In Google Shopping Product Campaigns, you don't have direct control in creating the search terms that you want to bid on, and you aren't creating targeted text ads. What you control are your product titles, descriptions, bullet points. The product title is the most important piece since it will be shown in every kind of view (especially the first part of the title that will never be truncated). No amount of Adwords campaign restructuring or reverse keyword filtering will fix the problems created by having poor titles that don't attract buyers to begin with.

Connecting the Information

Each separate kind of information listed above must be related to other kinds in order to figure out the optimal title for each product. We have to match the search terms from the SQR to that particular product, the average monthly searches for each attribute value of the product (in context), the average searches and clicks for each attribute type (e.g. color, material, size) for the product type/category, and the important variant attributes for the product line/family.

Attracting the buyers

Once we have the information, we can create a new title optimized for PPC profit or improve an existing title. This is how to create a new product title to attract the attention of buyers:

  1. Create the optimal title pattern for the particular product category (e.g. "Brand Gender Feature Material Product-Type, Color, Size")
  2. Select the optimal value for each attribute (e.g. for Gender, pick the option with most searches "Men" vs "Mens" vs "Mens" vs "for Men")
  3. Fill in the values for each buyer-intent attribute in descending order (based on conversion rate, CTR, impressions) and then price-impact attributes (how much that attribute impacts the price) until either the pattern is complete, or the maximum title length is reached.

Filtering the non-buyers

Now that we have a title geared to get buyers to click, we need to create the Adwords campaign structure to separate out people browsing, and filter the non-buyers. We can identify reverse keywords for browsers by looking for words with high conversion rates relative to CTR rate, high product specificity, or high impact on product price. These words should be used to select a higher bid amount (see here for full description on how reverse keywords work).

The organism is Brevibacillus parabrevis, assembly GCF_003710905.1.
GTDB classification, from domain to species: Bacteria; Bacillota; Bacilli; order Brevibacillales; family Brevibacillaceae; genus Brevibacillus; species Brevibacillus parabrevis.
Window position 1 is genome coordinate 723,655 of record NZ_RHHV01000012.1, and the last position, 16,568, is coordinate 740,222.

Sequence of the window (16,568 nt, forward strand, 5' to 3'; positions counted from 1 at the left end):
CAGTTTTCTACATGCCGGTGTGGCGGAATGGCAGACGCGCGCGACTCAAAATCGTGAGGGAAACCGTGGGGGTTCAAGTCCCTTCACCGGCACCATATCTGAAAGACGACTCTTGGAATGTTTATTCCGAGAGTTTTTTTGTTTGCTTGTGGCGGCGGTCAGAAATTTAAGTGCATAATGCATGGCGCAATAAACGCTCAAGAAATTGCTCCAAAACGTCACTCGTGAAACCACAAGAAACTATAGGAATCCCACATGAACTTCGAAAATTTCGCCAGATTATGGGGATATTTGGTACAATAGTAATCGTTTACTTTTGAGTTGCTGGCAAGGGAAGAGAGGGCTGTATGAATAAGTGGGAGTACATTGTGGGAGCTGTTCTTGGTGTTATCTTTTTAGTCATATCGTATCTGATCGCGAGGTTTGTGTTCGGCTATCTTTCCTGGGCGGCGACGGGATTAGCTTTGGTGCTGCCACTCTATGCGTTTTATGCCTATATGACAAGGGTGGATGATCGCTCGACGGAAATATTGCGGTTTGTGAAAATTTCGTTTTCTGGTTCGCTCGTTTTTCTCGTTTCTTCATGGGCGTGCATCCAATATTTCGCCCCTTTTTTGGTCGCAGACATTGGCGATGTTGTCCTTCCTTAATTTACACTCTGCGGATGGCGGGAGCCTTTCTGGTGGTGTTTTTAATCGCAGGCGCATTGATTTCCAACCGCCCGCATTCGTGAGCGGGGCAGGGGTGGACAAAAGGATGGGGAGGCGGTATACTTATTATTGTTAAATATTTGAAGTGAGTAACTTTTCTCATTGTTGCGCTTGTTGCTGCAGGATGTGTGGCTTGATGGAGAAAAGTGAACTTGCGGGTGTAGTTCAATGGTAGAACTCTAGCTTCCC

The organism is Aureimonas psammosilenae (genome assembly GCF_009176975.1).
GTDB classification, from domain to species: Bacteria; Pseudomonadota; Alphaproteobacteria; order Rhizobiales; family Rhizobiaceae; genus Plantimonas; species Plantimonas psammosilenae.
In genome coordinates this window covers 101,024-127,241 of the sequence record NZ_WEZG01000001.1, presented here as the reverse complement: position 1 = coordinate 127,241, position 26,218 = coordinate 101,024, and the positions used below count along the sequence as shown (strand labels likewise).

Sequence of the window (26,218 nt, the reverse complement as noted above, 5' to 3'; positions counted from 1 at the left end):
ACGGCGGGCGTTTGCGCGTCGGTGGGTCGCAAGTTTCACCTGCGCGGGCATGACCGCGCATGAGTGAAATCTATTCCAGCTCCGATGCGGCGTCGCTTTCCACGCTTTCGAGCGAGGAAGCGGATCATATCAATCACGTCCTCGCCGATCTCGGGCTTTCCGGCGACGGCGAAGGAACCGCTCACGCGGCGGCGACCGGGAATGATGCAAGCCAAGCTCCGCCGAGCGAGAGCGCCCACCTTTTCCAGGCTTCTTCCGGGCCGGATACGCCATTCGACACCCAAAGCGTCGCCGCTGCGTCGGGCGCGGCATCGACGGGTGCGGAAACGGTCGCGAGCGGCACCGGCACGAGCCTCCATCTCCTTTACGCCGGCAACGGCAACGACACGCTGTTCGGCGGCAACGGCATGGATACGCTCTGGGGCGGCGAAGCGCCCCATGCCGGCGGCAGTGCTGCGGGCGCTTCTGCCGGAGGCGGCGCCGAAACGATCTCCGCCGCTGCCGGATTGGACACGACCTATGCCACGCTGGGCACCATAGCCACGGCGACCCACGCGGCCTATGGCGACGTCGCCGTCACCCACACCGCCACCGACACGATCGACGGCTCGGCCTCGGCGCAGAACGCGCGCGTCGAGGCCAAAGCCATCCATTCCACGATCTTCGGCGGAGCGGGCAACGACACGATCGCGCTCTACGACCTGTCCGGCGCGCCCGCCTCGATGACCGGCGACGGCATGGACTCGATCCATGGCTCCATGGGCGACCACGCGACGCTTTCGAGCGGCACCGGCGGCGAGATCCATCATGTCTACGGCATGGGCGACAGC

For filtering out impressions and clicks from unrelated searches, we can look for search terms with high average monthly search numbers from Google, but little or no impressions and clicks in the SQR, and that appear in our product data.

Optimization isn't a one-time task

A lot of buyer-intent is found in the long-tail search terms, and those are ones that take time to build up statistically relevant SQR data. Your product catalog will also be changing over time as a new products are added and old products phased out. The marketplace itself changes as fads come and go.

The amount of work in analyzing product titles stays the same (which is why you should be using automated tools to look at your catalog regularly), but the amount of work in making the changes decreases as your titles get closer. The largest amount of work is in the first round of changes. To make it more manageable, you could use an automatic title building solution, or do the work in batches based on priority (focusing first on titles that are already selling well, and on those that have the most room for improvement).

If you are using an automatic title builder system, you can create multiple title versions and run A/B tests to optimize more quickly.